Blues brother

Musician and actor Raoul Bhaneja looks inward to explore his Indian/Irish ancestry

You may have seen actor Raoul Bhaneja onstage or onscreen, but he’s also the frontman of acclaimed blues band Raoul and the Big Time.

Now he’s finally merging his talents into what he calls “a theatre/concert hybrid.” Life, Death And The Blues is an autobiographical exploration of his Indian/Irish ancestry and his relationship to blues music, told through stories and (mostly) songs. He’ll be accompanied by Juno-winning singer Divine Brown and backed by his trusty Big Time pals.

“The tricky thing about blues is that you normally don’t intellectualize it – you just play it,” says Bhaneja, whose last theatre creation was his hit Shakespeare adaptation Hamlet (Solo).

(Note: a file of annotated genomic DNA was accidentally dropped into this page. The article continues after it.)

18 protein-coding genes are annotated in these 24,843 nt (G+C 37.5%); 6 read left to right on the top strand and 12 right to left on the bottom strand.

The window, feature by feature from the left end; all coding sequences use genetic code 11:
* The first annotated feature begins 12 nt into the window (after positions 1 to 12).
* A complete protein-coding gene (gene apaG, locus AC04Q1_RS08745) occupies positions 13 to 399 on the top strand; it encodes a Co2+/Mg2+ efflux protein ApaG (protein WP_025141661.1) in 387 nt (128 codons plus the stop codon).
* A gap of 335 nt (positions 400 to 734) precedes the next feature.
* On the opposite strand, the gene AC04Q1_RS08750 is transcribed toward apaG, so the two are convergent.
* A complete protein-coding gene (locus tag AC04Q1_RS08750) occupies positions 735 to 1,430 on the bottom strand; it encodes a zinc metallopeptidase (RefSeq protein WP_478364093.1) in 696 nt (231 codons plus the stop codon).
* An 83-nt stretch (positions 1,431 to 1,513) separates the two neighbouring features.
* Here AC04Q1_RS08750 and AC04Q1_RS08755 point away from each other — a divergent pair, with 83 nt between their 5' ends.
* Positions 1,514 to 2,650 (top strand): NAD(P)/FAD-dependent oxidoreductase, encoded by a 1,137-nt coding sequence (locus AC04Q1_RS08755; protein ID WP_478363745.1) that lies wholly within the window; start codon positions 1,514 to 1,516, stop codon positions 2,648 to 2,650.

“This is subject matter that I’m very close to, so it’s weird for me. It’s not like I’m an actor doing a play about the blues [and] did some research and learned a couple of songs. It’s as much a part of my performing life as being an actor.”

Bhaneja was first approached about incorporating his music into a theatre piece by Andy McKim back in 1999, but the question of how to do this has challenged him for more than a decade.

“The play has become far more autobiographical than I ever wanted,” he says. “My whole performing life I’ve resisted doing the ‘Hey I’m a half-Indian, half-Irish guy and here’s my play about the blues.’ I’ve always wanted to be in the business because of what I can do rather than who I am or where I’m from.”

Bhaneja isn’t African American and didn’t grow up in the American South.

“I’m not someone from the roots of blues music,” he says. “I had to look into my own origin story and examine my relationship to music and to black culture. I realized that the only story I can truly be an authority on is my own, and I needed to tell it through the blues.”

Previews September 25-28, opens September 30 and runs to October 19 at Theatre Passe Muraille (16 Ryerson). 416-504-7529. See listing.

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